Wise move with liquor license changes
The dining and entertainment scene in Birmingham has changed over the last few years, as it has in the local region overall. A decade ago, the bistro liquor license, which was enacted in 2007 to bring greater activity and walkability to the city’s downtown and retail area, was bringing new and unique dining establishments into the city, joining larger restaurants and nightclubs.
At that time, Birmingham was also the prime dining destination in southeastern Michigan, with Royal Oak a secondary market, flooded with bars, and Detroit still a no-man’s land.
But things got a little crazy in Birmingham – with restaurants like Chen Chow, City Cellar and nightclubs like Hamilton Room, Blue Martini and South having multiple violations and dangerous fights, brawls and even shootings and stabbings both inside their operations or spilling out onto city streets. Birmingham residents and city officials had enough, and the city commission changed the entertainment section of the liquor license ordinance to only allow disc jockeys until 7 p.m. for new and changed special land use permits – effectively ending entertainment and nightclubs in the city.
Recently, two of Birmingham’s establishments – The Bird and The Bread and 220 – came before the city commission requesting a change in their special land use permit. The Bird and The Bread is becoming Vinotecca, a wine bar serving sophisticated European foods, in the form of small plates and tapas, and they want to have low-key entertainment in the form of blues and jazz, with DJ’s and trios, on some nights, as well as having entertainment in the private banquet room. 220 wanted to add a lower level as an extension to their restaurant, in the former location of Edison’s, with food and beverage service, entertainment and a separate entrance. Under the city’s ordinance, however, they couldn’t offer entertainment, although some existing Birmingham restaurants are permitted to, as they are grandfathered in.
Further complicating the restaurateurs plight, they contended, was that the market has changed, and Birmingham is no longer the only game in town. Diners today are eagerly traveling to other locales, and entertainment is crucial to compete with downtown Detroit establishments, Royal Oak, Ferndale, Rochester and other destination restaurants. The owner of 220, Zaid Elia, is also the co-owner of a Detroit destination restaurant, Parc, at Campus Martius, and emphasized to commissioners that Birmingham’s ordinance had to change to level out the playing field.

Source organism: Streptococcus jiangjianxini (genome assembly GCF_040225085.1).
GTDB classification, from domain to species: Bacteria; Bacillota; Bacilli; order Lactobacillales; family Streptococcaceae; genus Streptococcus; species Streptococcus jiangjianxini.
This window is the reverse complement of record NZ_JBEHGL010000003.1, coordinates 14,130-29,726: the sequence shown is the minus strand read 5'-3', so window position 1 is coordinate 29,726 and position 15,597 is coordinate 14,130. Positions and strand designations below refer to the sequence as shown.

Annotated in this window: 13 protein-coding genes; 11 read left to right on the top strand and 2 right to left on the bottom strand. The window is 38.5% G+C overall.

In their wisdom, they did just that, while also enacting mechanisms to quickly bring an errant operator to the table. In early January, city attorney Tim Currier presented commissioners with an ordinance amendment that would permit restaurateurs to have entertainment with special land use permit approval. In response, city officials will be able to act swiftly if an issue arises. Law enforcement will have more ability to cite for violations and the city manager will have the authority to immediately schedule a public hearing at the next city commission meeting to see if action is needed to rescind the license or some other alternative, in accordance with the code.
Allowing businesses the opportunity to flourish and compete, within the scope of the law, is in everyone’s best interest.